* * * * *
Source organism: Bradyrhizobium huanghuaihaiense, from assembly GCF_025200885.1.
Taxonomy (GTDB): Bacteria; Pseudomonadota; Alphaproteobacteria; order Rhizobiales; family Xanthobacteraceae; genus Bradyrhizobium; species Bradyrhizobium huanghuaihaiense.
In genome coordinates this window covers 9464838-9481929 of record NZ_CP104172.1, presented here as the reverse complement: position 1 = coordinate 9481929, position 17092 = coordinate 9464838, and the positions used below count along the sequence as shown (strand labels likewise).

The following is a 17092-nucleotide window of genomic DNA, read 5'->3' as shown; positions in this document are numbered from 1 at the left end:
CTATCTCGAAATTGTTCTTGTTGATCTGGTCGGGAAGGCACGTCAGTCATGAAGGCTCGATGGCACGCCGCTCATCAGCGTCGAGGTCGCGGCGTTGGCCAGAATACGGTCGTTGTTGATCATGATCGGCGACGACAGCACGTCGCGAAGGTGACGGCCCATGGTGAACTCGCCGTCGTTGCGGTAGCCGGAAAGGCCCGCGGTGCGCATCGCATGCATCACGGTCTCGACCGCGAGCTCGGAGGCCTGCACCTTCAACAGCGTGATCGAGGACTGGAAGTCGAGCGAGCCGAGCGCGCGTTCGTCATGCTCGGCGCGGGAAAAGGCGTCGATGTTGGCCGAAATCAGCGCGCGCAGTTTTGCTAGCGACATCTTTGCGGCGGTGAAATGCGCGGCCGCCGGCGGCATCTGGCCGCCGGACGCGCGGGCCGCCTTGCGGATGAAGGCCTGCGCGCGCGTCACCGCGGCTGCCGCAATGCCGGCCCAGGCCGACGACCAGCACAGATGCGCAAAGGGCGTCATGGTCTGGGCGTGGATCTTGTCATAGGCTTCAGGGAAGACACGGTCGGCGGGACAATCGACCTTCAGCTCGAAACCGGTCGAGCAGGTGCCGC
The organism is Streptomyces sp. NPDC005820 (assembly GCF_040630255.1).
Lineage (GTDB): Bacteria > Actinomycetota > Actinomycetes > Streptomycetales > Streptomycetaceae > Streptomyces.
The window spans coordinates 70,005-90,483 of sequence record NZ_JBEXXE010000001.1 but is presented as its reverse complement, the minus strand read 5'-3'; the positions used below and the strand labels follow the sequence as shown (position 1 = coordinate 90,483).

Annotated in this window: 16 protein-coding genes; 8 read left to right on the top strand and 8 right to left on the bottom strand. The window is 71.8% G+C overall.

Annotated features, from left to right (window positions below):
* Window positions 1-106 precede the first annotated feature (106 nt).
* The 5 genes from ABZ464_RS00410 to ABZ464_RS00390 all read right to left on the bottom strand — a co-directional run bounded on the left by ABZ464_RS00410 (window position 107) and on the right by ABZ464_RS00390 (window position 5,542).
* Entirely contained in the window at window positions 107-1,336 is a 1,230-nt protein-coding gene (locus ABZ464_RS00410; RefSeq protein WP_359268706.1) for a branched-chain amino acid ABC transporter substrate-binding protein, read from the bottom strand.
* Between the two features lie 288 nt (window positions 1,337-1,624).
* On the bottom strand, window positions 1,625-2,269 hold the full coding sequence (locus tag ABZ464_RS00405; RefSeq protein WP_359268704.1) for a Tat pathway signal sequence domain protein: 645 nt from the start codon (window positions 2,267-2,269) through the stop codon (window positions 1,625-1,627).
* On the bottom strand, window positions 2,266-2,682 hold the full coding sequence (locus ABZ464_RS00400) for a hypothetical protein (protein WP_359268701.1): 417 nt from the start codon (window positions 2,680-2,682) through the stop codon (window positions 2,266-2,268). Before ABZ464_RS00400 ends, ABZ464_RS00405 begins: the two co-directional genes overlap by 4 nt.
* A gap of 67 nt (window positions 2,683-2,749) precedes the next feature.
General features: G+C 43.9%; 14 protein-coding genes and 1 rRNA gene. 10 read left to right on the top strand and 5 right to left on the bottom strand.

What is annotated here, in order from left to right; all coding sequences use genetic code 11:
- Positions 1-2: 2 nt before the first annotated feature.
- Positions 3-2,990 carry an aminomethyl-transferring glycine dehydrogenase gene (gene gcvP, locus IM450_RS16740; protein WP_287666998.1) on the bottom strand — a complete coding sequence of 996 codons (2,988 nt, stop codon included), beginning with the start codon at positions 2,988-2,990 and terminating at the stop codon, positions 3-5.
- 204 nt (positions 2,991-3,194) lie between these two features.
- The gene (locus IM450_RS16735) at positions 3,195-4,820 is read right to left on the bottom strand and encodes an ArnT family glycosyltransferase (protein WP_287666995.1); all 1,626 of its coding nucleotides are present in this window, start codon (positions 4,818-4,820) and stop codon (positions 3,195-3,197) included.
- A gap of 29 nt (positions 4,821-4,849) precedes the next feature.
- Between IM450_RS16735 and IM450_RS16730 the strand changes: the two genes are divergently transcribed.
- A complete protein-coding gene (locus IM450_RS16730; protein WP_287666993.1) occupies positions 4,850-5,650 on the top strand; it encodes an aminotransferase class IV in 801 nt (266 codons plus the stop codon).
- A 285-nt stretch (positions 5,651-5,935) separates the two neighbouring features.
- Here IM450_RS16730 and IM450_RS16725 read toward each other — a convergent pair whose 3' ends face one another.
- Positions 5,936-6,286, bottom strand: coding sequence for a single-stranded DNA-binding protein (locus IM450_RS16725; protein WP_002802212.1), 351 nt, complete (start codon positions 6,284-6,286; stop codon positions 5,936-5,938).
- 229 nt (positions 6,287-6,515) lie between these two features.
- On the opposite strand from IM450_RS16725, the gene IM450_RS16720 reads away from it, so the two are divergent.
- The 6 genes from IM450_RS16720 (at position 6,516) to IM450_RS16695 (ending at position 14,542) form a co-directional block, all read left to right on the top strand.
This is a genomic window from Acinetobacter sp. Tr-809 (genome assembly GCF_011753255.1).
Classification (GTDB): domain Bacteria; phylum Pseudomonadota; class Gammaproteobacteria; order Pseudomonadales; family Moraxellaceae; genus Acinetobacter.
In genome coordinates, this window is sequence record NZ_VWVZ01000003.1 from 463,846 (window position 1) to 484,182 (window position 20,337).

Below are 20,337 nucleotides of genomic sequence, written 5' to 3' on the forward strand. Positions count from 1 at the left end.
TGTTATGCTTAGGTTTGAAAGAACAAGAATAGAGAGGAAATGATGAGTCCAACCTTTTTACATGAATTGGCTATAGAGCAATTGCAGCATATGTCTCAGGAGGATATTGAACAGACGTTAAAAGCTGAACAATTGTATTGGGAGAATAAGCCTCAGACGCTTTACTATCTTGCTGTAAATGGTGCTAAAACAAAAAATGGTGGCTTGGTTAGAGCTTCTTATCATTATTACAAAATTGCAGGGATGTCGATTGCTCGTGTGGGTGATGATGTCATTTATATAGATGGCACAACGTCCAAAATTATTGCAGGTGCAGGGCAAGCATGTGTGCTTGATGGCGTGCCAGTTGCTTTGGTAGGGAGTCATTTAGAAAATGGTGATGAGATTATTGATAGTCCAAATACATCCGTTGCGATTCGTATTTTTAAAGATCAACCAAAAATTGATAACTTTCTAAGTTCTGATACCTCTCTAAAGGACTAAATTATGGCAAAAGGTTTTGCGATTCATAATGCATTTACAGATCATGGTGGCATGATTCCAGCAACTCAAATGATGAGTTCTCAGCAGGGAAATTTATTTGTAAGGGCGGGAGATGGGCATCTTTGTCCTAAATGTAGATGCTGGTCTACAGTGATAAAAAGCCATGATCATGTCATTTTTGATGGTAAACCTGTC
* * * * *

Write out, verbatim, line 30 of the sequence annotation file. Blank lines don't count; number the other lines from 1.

- 229 nt (positions 6,287-6,515) lie between these two features.